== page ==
Walt’s position is harder to discern. He endorses the core principles that “the United States would intervene with its own forces only when regional powers were unable to uphold the balance of power on their own,” and “would no longer keep large numbers of U.S. troops overseas solely for the purpose of maintaining stability. However, Walt explicitly endorses participation in NATO and remains silent on troop reductions in Asia. Contrary to Layne, Walt favors intervention against mass murder and genocide when the U.S. “could prevent these horrors at an acceptable cost.”(24)

Even scholars who don’t employ the language of offshore balancing make very similar recommendations. Barry Posen, director of the security studies program at MIT, prefers the term “restraint” to “offshore balancing.” He says U.S. forces should gradually withdraw from “all military commands and headquarters in Europe,” turning NATO into a purely political alliance. The U.S. should also “abandon permanent and semi-permanent land bases in Arab countries.” Next, Posen says the U.S. alliance with Japan “needs to be renegotiated but not abandoned,” which would entail a withdrawal of all Marines from the country and a reduction of air and naval forces. If silence is consent, then Posen accepts the need for U.S. troops in Korea. “The United States should preserve an ability to help out if necessary, but it should be stingy in this regard,” he writes.(25)

The exceptional superpower

While accepting American idealism as a reality that must be dealt with rather than denied, Washington realists still resist the incorporation of democracy and human rights as focal points of U.S. foreign policy. They tolerate such impulses, but fear that elevating them will unleash the crusading mindset they loathe. Such fears are exaggerated, however, and prevent the United States from combining its material power with the power of its principles to achieve greater security for itself as well as greater security and freedom for others.

The first step toward justifying such a strategy is to recognize the inclusive nature of American exceptionalism, rather than employing the lazy and ahistorical assumption that exceptionalism is a simplistic assertion of moral superiority. On July 4, 1821, when John Quincy Adams delivered his memorable Independence Day oration, he defined American exceptionalism in a manner offensive for his times, but not ours. After reading the full text of the Declaration, Adams declared it “the first solemn declaration by a nation of the only legitimate foundation of civil government.” (Emphasis added.) Rather than praise other nations with a similar appreciation for liberty, Adams spent much of his oration attacking the British, whose liberties were a privilege granted by a king, rather than an expression of universal rights. Not surprisingly, both the British and Russian ambassadors delivered forceful protests, accusing Adams of inciting revolution.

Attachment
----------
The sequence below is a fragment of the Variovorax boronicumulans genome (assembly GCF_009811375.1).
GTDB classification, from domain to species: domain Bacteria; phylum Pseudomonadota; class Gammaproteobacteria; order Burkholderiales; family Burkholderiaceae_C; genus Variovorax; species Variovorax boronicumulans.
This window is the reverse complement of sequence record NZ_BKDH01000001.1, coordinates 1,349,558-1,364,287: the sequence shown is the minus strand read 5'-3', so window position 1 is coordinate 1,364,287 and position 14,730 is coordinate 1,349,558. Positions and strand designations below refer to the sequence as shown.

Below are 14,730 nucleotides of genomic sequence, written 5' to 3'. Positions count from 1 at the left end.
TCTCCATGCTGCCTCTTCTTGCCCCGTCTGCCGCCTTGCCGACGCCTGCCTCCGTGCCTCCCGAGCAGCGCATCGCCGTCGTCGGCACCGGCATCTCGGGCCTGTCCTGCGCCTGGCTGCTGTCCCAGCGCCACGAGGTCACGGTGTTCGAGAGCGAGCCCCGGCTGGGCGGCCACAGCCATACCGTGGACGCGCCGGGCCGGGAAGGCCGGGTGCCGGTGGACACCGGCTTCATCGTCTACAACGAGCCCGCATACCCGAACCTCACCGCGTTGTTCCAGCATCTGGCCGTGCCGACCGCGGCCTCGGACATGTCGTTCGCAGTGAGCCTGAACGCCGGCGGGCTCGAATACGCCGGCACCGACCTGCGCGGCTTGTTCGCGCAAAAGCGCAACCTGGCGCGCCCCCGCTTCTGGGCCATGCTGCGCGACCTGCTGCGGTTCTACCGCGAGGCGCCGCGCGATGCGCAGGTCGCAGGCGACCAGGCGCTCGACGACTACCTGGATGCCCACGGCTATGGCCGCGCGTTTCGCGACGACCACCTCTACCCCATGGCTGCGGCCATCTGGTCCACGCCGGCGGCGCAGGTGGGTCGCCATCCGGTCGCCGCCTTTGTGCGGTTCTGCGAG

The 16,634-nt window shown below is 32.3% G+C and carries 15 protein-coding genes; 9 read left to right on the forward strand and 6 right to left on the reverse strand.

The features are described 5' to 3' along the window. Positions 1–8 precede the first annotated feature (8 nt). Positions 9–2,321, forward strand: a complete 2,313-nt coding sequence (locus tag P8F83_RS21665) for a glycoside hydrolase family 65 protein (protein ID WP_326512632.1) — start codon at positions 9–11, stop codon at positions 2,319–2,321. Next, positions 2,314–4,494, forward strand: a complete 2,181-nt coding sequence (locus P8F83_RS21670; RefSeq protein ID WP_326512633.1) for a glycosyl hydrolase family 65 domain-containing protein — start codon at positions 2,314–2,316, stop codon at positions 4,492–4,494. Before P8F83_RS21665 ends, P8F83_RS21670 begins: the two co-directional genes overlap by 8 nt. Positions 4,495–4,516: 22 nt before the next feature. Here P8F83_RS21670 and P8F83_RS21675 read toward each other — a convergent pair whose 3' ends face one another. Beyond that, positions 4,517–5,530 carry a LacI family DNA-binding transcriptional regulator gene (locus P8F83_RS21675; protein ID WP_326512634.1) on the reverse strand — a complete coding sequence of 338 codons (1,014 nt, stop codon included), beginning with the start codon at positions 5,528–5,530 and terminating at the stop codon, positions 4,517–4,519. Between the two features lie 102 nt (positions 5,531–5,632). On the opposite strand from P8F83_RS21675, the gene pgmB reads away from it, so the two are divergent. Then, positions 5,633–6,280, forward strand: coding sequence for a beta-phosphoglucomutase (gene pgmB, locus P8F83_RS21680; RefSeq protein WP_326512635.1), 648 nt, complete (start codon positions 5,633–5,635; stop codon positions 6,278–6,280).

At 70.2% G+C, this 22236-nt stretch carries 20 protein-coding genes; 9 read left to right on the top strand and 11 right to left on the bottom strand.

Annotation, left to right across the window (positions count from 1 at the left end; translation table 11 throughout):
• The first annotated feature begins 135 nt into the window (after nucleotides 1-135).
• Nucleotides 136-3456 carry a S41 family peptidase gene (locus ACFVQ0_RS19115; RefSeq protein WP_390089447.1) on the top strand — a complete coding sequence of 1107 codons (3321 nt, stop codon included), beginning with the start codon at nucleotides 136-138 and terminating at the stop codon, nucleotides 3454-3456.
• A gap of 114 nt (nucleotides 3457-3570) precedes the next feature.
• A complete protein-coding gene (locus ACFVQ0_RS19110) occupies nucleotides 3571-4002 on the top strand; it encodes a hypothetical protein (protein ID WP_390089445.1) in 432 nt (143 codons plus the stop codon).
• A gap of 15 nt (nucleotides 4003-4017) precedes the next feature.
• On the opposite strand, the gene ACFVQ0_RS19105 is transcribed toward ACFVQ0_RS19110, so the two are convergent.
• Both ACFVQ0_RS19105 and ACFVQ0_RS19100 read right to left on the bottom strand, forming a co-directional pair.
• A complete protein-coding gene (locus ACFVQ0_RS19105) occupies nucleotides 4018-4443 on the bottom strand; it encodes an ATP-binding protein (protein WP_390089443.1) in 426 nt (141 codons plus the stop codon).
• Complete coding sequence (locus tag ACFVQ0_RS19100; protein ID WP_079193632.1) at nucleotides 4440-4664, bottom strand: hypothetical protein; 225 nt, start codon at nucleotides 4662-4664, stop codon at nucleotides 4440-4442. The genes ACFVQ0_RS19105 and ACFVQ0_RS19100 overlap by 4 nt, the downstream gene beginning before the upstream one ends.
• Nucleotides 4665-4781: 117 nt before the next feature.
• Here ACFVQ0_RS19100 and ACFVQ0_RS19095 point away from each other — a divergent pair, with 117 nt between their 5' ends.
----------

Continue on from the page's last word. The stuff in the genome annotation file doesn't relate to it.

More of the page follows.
Today, the prevailing norm is for democratic government to rest on the theory that the people are sovereign and possess intrinsic rights. While the United States remains extremely unusual because its people are a nation defined by their principles, rather than their language, faith, or ethnicity, this does not represent a barrier to the conception of all democratic nations as part of an exceptional community. Furthermore, every state has the potential to join this community, something that Adams foresaw with his prediction that the American system “was the corner stone of a new fabric, destined to cover the surface of the globe.” Given the United States’ relative weakness at the time, Adams famously warned, “[America] goes not abroad in search of monsters to destroy. She is the well-wisher to the freedom and independence of all. She is the champion and vindicator only of her own.” Adams, however, was determined to rapidly enhance American power.

While American exceptionalism is now inclusive, it remains deeply subversive, for the same reasons that led the British and Russian ambassadors to protest Adams’ oration. The legitimacy of authoritarian regimes is intrinsically compromised. Even the most stable ones have a habit of disintegrating without significant advance notice. Given that America’s adversaries are all authoritarian regimes with visibly frayed legitimacy, it is clearly in our interest and consistent with our values to advance their decline.